Men and Their Diets

People in my life like to not conform to gender standards. I like this, but sometimes it presents interesting challenges.

Today, I had three conversations with male-folk. One was about Halo Reach and the other two were about how they want to lose weight. Now, as awesome as Halo Reach looks, I’m the high end of bad or the low end of mediocre at FPSes and this blog is about my path to body acceptance, so sadly that’s not going to be the subject (though if you like that kind of thing, the extended trailer for that game is just breath-taking).

I’m getting better at being anti-diet pro-body love when it comes to talking with the people who normally talk about these things AKA women. I can say “Check out these great FA bloggers!” though I usually don’t. But I could. Interestingly, I have not had a conversation about weightloss with any of my female friends recently. But if I were to point them in the direction of any of the FA bloggers that I know about or even read, those friends will be the target audience.

But that’s not the case with my guy friends. It’s not that I don’t think they should be exposed to feminism, but FA is baby steps. Feminism brought me to FA so seeing all this feminist rhetoric mixed in isn’t something that strikes me as at all weird. But anyone coming at FA without feminism (without even being female) is now approaching two concepts. I don’t mean to say that men cannot be feminists, but often their feminism isn’t as active. I know at least one of the friends I mentioned tends to agree with my feminist ideals, but sometimes the idea is new to him. So it isn’t that they now have to both accept gender equality and body acceptance, but they have to actively participate in the dialogue of these ideas, even if it is just by reading.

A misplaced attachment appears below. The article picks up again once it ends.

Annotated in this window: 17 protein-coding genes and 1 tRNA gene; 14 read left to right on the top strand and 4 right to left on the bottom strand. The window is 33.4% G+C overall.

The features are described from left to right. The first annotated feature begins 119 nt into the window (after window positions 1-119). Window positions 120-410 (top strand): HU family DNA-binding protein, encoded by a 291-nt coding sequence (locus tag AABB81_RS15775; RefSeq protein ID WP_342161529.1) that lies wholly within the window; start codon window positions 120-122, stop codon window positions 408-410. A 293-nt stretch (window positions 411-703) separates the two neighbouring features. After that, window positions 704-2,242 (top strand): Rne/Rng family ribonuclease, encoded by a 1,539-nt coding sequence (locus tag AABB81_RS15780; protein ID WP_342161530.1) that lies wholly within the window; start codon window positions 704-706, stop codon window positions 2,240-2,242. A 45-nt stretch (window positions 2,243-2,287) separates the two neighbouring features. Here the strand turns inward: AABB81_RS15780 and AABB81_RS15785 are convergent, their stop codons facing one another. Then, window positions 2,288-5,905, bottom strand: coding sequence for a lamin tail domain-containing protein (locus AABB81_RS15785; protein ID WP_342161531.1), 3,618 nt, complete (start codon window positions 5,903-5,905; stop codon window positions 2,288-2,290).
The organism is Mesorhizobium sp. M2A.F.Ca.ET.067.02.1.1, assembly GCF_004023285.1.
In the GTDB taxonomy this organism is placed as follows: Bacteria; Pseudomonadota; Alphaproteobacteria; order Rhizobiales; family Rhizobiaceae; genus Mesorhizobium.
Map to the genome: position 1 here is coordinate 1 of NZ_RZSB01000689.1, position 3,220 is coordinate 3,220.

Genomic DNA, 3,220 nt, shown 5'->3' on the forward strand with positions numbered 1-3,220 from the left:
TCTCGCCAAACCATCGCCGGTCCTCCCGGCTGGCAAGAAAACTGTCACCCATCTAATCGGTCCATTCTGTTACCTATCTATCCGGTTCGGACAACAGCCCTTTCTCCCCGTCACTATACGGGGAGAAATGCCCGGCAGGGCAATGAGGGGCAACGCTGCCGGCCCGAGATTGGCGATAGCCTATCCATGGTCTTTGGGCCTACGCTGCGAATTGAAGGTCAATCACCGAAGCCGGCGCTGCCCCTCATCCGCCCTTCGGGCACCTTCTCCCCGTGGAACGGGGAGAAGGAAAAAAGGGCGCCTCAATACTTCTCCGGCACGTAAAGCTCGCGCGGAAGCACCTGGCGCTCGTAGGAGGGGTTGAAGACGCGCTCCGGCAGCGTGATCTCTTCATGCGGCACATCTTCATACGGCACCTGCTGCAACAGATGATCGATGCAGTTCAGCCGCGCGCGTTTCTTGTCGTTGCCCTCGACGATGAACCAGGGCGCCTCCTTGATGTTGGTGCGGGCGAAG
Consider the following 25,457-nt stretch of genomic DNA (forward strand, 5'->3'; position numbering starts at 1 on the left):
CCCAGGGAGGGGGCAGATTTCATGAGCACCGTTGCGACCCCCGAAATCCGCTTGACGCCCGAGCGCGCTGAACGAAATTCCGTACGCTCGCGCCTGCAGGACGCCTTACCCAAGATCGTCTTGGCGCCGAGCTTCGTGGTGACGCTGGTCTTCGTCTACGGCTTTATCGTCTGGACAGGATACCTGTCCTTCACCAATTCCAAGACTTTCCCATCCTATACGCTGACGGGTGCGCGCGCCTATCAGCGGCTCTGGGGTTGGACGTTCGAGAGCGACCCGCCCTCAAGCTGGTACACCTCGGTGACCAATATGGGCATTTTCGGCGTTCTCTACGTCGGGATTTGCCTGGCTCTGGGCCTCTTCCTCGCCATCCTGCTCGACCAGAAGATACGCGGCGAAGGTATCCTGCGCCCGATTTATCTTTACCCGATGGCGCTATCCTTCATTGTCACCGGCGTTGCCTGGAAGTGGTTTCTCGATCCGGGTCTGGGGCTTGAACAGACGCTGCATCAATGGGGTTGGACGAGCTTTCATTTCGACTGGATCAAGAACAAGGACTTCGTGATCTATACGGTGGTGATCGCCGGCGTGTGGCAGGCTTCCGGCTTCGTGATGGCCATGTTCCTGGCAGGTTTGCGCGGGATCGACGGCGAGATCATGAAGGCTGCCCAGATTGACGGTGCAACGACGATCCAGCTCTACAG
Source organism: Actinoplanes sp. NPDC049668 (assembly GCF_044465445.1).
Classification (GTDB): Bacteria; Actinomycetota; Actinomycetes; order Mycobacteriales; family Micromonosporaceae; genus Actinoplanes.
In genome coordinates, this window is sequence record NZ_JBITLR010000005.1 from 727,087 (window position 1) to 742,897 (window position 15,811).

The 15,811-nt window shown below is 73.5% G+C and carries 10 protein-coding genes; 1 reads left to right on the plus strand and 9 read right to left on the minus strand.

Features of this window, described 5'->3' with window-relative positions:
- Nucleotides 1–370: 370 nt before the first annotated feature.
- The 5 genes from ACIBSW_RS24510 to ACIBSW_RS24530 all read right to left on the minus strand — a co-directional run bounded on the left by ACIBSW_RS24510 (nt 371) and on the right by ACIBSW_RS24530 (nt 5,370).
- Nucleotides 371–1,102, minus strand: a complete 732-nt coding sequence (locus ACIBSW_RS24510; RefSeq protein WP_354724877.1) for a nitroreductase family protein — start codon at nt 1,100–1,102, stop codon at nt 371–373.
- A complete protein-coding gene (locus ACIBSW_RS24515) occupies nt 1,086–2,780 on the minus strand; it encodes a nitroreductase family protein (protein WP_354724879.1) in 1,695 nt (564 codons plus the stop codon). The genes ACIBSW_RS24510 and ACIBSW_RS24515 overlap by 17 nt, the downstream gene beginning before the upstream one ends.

Not only that, but anyone who hates their body, is dieting, whatever is probably going to be touchy on the subject of their body. And when you mix new concepts with even more new concepts going back to the status quo has a lot of comfort to it. And then there’s seeing a post called “Vagina Friendly; Make Friends With Your Area“. This makes it clear who the target of these entries are, but weight loss commercials often have at least one token man, so they get to be all inclusive! And commercials for muscle building equipment are not only targeted at men, but almost always mention weight loss (and they don’t always pair that voice over with the token woman).

To be fair, The Rotund also has her most recent post (as I’m typing this) titled “What about the Mens; Gender, Gender All the Way Home”, but even that is seeped in feminist ideals. It’s not just Marianne, either. Fatshionista and Kate Harding also mix and alternate between FA and feminism.